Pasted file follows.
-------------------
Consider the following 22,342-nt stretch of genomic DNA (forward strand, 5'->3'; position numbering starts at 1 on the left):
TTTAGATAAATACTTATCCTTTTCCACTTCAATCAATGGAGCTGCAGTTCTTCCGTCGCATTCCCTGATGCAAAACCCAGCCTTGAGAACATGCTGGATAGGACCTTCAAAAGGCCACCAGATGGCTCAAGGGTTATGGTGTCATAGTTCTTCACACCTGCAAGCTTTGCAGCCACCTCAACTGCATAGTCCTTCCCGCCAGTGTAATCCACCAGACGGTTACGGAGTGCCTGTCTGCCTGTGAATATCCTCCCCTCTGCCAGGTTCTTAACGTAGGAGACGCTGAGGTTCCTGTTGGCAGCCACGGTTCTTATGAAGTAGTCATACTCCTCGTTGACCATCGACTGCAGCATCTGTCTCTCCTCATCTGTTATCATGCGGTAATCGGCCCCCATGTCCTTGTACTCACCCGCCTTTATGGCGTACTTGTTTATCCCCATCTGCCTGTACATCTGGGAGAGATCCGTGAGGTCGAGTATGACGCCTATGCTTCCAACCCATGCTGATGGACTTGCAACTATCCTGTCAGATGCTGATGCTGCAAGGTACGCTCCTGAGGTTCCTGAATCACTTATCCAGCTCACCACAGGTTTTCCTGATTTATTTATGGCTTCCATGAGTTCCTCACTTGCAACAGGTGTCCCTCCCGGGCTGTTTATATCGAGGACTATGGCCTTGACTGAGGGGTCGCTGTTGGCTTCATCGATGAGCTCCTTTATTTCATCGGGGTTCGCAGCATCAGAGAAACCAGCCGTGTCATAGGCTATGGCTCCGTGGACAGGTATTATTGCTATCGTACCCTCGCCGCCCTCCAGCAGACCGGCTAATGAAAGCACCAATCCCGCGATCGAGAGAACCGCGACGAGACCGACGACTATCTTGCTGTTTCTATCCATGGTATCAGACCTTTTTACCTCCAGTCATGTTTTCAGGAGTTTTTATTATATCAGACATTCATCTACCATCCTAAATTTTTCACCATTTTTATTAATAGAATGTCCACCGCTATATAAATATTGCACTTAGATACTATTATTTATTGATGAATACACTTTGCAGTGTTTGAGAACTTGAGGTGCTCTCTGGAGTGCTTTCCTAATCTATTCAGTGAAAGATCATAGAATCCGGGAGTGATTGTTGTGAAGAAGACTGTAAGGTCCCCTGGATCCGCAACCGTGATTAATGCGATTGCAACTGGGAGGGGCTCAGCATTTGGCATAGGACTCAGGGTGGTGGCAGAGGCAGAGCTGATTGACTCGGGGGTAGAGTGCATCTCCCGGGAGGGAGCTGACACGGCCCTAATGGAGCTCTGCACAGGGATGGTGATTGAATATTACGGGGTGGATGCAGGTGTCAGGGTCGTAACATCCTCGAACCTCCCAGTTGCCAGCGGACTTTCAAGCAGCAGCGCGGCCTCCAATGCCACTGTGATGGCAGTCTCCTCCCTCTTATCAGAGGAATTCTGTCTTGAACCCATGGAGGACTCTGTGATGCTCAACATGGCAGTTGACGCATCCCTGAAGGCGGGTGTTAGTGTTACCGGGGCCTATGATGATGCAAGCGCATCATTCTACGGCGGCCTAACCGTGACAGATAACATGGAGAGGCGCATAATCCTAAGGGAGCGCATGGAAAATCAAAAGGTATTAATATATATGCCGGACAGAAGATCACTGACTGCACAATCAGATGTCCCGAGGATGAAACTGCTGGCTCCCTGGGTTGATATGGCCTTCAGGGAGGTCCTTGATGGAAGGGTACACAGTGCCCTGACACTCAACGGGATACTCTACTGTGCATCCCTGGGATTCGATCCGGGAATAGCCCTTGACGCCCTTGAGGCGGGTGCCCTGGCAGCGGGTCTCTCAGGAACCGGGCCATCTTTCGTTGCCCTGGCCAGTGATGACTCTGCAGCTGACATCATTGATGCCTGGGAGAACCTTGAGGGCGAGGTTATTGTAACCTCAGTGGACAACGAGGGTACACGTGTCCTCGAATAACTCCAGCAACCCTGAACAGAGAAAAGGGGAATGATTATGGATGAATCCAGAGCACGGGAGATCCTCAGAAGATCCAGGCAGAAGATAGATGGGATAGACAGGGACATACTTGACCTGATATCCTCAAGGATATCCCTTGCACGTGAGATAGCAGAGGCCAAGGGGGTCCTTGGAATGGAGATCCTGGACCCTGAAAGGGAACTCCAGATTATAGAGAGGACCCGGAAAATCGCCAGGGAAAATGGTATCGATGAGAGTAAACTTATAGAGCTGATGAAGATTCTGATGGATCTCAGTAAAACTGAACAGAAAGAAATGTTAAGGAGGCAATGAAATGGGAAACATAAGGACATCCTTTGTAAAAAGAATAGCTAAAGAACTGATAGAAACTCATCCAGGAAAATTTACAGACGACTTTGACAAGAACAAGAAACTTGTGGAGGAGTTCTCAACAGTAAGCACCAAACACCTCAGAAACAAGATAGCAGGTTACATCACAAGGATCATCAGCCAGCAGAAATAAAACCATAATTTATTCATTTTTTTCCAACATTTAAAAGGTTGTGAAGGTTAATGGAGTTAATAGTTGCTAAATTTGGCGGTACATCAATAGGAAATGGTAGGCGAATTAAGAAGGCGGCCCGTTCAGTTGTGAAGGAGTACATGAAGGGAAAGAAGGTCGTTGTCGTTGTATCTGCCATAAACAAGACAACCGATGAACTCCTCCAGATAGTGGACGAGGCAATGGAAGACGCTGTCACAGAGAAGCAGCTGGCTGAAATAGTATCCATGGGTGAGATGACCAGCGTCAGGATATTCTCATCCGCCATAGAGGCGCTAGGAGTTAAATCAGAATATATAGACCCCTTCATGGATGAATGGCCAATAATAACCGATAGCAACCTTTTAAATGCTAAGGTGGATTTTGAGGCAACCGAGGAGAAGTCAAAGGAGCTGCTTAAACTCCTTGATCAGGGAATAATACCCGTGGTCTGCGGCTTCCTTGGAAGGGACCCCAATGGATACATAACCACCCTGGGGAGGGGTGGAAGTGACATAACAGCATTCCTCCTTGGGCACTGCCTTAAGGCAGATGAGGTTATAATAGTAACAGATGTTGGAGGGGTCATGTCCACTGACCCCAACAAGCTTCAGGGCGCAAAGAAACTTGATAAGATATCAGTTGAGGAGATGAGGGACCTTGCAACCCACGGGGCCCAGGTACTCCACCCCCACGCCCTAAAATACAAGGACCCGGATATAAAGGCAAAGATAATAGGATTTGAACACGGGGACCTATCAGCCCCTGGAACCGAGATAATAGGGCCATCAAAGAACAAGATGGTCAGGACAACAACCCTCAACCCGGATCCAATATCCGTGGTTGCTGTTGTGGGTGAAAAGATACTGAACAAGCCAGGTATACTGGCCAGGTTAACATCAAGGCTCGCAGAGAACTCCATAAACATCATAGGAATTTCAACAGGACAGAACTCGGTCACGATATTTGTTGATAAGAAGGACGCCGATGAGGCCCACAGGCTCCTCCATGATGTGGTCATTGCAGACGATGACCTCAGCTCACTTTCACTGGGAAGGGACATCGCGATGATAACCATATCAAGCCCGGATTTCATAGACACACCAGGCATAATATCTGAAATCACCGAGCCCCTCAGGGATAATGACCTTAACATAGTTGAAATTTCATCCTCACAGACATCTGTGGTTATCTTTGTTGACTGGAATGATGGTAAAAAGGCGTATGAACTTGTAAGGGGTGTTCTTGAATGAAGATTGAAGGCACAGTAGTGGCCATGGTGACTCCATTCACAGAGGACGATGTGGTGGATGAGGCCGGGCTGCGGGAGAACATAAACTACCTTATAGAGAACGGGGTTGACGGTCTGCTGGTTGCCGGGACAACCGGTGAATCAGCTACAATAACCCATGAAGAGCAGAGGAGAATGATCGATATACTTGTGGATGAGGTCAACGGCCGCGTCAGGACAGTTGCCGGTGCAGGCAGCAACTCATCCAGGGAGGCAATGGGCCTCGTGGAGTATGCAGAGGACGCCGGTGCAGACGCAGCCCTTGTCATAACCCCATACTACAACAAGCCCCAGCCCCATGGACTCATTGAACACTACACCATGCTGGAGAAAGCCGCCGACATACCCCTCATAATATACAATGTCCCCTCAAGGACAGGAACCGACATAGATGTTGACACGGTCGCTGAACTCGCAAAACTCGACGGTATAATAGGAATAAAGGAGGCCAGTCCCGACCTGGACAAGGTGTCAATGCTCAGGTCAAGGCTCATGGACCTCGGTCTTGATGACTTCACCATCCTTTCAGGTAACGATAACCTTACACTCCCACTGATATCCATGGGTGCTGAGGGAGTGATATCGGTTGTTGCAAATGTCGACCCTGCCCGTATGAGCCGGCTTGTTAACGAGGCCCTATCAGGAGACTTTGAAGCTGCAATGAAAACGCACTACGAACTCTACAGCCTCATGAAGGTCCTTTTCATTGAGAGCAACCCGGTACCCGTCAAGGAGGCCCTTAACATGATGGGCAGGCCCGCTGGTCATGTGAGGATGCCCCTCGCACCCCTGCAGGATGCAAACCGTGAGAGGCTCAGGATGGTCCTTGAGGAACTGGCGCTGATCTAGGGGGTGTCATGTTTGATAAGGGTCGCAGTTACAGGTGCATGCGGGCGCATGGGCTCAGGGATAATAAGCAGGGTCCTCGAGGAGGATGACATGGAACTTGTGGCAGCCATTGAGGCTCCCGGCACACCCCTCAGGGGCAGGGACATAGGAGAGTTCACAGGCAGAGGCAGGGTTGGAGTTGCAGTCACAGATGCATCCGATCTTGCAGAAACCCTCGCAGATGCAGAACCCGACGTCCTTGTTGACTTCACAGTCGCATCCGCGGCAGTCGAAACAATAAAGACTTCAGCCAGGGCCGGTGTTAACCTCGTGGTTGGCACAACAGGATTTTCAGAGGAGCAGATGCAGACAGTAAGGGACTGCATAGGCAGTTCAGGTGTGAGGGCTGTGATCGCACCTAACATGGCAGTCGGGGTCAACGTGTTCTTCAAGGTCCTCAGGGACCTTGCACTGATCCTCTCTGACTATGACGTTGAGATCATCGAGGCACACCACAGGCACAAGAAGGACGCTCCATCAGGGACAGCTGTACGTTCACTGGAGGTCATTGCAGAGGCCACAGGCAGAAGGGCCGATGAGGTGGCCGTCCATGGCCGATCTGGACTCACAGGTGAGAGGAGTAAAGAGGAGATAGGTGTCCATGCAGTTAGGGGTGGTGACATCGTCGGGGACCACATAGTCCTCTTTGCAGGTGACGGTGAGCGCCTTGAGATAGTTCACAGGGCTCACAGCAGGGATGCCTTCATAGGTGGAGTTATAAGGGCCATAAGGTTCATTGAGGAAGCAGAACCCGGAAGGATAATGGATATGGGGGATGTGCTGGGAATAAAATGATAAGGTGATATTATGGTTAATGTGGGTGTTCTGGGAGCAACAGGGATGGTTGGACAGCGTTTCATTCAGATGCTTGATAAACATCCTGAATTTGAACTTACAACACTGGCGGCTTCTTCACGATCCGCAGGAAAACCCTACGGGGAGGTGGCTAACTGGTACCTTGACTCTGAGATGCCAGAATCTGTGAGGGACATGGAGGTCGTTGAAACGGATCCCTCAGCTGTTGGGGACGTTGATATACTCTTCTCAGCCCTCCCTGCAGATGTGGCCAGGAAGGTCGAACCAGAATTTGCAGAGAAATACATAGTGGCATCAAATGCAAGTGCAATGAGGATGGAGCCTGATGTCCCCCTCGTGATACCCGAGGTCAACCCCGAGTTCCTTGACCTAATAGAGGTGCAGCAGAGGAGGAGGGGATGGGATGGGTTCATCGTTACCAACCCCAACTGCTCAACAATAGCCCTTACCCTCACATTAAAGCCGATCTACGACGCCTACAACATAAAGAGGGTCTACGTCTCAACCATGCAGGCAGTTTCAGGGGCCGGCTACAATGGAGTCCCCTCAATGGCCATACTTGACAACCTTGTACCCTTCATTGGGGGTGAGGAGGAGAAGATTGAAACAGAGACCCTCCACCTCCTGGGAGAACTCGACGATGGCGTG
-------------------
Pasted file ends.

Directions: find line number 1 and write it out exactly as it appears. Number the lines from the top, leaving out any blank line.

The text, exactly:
Consider the following 22,342-nt stretch of genomic DNA (forward strand, 5'->3'; position numbering starts at 1 on the left):